November 11th is St. Martin’s Day in Hungary. The festival of goose and wine, celebrated all over the country with various events. It is worth taking a look behind the traditions to reveal where this joyful celebration stems from.

This time of the year, Martin’s Day fairs and balls were organized, and feasts were also favoured by the fact that Martin’s Day was a day banning activities. This meant that cleaning and washing were forbidden, because that would have caused the death of the livestock.

The twig picked on Martin’s Day, used for the herding of the animals, was placed above the stall door to protect the herd from diseases. The weather was predicted from the bones of geese: if the bone was long and white, the winter would be snowy; if it was short and brown, the winter would be muddy. They also predicted from the weather of that day: ”If Martin comes on a white horse, a mild winter is expected; if he comes on a brown horse, a hard winter is expected.” According to a calendar rule: ”On Martin’s Day, if geese walk on ice, they will amble in water at Christmas.”

Some believed that if vine leaves are still green on Martin’s Day, we can certainly expect a mild winter; and if it rains on this day, then next year’s harvest will also be abundant. Martin has already been admired as the patron of livestock int he Middle Ages. On Martin’s Day, the livestock were finally placed in the stalls, that was the time when shepherds gave accounts on the animals and on their own services, and also when they received their wages and renewed their services. Transylvanian shepherds asked for their allowances on this day, too. They went along the houses, greeted the farmers, and gave them twigs to use it them during letting the animals out in spring. This was the twig of St. Martin, believed to have so many branches, as the number of piglets.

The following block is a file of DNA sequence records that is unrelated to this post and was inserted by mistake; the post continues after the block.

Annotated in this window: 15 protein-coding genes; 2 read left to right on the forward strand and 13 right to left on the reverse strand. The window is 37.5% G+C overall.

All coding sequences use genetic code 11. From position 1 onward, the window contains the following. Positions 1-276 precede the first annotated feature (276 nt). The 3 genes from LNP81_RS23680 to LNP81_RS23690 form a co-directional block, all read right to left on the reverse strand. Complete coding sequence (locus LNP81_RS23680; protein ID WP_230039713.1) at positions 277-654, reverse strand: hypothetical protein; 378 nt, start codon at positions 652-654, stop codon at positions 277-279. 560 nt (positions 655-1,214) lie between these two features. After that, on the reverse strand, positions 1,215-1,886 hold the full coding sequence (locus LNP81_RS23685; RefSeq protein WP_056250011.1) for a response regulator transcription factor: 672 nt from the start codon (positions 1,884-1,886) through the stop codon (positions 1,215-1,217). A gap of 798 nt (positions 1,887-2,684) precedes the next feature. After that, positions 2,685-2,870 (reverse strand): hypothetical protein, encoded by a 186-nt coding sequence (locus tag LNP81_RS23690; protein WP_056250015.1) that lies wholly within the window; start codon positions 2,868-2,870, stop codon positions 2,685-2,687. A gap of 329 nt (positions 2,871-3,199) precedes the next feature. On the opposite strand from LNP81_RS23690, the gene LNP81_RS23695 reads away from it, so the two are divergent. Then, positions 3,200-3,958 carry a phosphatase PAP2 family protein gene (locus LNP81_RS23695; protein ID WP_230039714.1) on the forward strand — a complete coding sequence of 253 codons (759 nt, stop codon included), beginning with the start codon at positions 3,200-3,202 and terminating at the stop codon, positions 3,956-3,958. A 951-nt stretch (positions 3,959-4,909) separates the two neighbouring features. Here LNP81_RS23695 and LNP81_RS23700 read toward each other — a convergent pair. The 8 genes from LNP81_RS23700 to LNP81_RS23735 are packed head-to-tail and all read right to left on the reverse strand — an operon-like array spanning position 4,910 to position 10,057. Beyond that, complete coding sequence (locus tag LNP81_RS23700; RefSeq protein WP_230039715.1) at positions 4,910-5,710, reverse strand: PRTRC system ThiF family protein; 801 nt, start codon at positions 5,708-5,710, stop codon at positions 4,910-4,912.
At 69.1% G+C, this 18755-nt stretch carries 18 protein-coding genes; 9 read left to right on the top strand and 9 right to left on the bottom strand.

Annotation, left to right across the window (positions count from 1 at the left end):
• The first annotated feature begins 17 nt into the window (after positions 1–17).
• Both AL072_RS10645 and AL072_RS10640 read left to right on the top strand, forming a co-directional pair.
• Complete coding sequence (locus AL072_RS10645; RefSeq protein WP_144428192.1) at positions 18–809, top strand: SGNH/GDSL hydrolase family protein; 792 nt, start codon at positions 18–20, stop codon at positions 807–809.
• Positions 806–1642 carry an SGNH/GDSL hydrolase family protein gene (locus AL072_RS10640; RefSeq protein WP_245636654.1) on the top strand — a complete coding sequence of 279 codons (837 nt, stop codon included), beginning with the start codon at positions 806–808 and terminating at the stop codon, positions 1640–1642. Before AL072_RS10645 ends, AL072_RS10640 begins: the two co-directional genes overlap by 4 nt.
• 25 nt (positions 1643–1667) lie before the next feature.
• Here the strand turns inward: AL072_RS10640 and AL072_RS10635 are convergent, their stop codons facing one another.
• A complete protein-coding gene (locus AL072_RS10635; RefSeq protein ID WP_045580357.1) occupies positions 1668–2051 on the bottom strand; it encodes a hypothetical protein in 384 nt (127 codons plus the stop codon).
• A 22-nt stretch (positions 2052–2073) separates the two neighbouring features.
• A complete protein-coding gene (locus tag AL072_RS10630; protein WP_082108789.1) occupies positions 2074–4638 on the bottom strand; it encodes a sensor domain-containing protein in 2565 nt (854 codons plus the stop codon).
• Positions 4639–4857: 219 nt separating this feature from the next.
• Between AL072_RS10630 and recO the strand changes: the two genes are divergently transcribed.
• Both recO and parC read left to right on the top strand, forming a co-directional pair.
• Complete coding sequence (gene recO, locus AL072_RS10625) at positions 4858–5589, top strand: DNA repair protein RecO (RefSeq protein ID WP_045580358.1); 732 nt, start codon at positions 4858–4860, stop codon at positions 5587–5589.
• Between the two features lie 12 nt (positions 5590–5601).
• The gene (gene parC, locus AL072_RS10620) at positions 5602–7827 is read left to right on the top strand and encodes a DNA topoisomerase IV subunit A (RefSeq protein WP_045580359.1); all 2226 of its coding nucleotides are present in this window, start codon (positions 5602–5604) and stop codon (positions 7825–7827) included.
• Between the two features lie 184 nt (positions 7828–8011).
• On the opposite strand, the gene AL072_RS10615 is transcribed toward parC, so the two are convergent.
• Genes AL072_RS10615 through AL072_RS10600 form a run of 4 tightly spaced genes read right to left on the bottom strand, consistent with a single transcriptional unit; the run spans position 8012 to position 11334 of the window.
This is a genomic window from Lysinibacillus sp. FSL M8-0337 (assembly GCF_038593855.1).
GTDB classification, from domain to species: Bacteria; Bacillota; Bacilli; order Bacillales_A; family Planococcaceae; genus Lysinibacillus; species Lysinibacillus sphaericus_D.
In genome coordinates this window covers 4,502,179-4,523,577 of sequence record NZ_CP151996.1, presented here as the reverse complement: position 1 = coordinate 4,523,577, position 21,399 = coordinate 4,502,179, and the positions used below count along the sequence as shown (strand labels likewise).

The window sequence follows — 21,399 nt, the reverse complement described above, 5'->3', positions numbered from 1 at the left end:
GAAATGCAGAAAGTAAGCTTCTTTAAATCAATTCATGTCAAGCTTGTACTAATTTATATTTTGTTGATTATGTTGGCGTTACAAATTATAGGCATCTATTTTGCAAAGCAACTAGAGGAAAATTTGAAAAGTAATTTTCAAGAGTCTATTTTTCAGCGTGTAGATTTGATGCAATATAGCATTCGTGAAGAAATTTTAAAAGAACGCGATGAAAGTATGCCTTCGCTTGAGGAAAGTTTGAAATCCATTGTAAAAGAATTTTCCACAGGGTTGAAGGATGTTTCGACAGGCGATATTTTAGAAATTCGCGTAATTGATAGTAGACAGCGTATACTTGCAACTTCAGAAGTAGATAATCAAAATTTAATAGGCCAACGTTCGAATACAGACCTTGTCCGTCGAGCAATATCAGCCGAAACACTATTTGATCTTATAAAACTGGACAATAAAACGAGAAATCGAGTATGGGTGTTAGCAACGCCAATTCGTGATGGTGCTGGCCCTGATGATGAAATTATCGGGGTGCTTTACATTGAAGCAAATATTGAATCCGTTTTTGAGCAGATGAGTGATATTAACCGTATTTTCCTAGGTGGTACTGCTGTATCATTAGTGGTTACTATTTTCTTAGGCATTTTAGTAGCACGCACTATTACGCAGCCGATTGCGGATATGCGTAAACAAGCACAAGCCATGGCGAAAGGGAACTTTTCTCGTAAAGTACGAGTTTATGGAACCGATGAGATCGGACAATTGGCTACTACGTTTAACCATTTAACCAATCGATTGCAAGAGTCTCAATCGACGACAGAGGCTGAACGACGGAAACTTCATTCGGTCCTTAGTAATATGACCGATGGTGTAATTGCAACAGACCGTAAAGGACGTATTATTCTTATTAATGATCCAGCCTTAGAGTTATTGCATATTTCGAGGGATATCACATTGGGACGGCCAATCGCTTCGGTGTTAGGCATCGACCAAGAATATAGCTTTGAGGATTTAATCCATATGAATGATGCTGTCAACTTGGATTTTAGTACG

This year, apart from Budapest, you can also experience the feast and taste great wines in Mór, Villány, or Sopron.

based on article of
translated by Vivien Pásztai



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